"There's a raft of costs that lines pay such as tariffs, bunkering, shipping agents' fees,length of port stay, other marine services that a port provides and customs charges," said Buckley. "By just manipulating the port tariff in isolation of all other components is not going to achieve much at all."

SAGT maintains that the port should look at "the whole picture" including raising efficiency, Buckley said.

"Things are certainly better but we've a long, long way to go," he added.

SPMC in Rs. 250 mln expansion
By Hiran Senewiratne
The State Pharmaceutical Manufacturing Corporation (SPMC) intends to modernise its factory at Ratmalana with an investment of Rs. 250 million to expand production capacity, its chairman, K.M.S.B. Rekogama, said.

Once the proposed modernisation and extension projects are completed SPMC plans to enter into strategic alliances and joint ventures with international pharmaceutical companies with the aim of bringing new technology and capital into the industry, he sad. There were many inquiries from pharmaceutical firms to form strategic alliances, he added.

SPMC has an annual installed capacity of 550 million units of tablets and capsules and 60,000 litres of dry syrup. It is Sri Lanka's biggest producer of drugs and markets its products under the SPC label.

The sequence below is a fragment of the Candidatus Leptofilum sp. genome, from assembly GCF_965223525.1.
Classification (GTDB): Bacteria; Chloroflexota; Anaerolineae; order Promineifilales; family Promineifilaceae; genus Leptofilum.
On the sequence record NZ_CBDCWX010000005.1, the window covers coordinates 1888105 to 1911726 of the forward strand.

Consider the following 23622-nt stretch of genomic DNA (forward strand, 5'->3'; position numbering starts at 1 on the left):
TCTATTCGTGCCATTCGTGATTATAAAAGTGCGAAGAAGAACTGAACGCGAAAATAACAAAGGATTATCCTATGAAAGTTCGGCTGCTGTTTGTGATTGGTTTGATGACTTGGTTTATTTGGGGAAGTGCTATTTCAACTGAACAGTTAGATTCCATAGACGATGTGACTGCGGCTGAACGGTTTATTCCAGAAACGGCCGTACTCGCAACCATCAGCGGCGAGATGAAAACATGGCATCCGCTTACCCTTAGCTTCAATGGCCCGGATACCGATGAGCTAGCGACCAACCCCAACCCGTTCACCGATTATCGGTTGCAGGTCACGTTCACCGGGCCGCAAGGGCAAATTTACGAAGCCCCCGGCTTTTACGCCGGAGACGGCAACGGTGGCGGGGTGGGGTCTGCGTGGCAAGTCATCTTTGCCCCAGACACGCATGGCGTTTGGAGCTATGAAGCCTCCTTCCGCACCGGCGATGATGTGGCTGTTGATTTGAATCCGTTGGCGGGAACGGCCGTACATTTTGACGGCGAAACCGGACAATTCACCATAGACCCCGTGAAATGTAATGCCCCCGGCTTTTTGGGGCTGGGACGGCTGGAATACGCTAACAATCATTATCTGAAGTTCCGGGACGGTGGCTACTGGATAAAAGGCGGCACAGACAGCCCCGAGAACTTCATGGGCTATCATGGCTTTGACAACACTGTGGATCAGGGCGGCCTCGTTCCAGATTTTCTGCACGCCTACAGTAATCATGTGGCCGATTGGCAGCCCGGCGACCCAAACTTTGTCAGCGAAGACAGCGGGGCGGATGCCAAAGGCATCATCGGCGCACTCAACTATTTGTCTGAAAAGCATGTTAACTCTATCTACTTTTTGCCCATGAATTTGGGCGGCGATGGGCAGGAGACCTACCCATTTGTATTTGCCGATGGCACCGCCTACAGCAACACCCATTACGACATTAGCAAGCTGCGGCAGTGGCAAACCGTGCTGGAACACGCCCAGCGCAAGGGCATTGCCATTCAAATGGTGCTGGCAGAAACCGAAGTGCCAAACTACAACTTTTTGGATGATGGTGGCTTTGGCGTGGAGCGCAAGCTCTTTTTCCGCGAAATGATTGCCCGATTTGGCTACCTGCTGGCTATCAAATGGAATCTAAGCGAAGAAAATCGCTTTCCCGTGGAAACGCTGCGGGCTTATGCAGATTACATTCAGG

"Our policy is to supply the best quality drugs at an affordable price to local people," Rekogama said.

Rekogama also said that apart from the proposed projects they have invested Rs. 20 million to upgrade the packaging and storage section.

SPMC manufactures 52 generic drugs, which accounts for less than 25 percent of the country's drug requirements.

SMPC last year exported 70 million anti-filaria tablets worth of Rs. 5.5 million to more than 10 countries including Egypt, Philippines, Myanmar, and the United States. Rekogama said that the corporation is a self-funded, autonomous entity with an annual turnover of Rs. 400 million.

Does the LTTE want us?
By John Breusch
A seminar exploring the business community's role in the peace process last week heard a lot about the opportunities and social benefits of conducting business in the north and east, but there was one question to which nobody seemed to have an answer.

"Is there a need for the LTTE to welcome business?" asked Julian Davis, a garment exporter. "Because I won't go if I'm not welcome."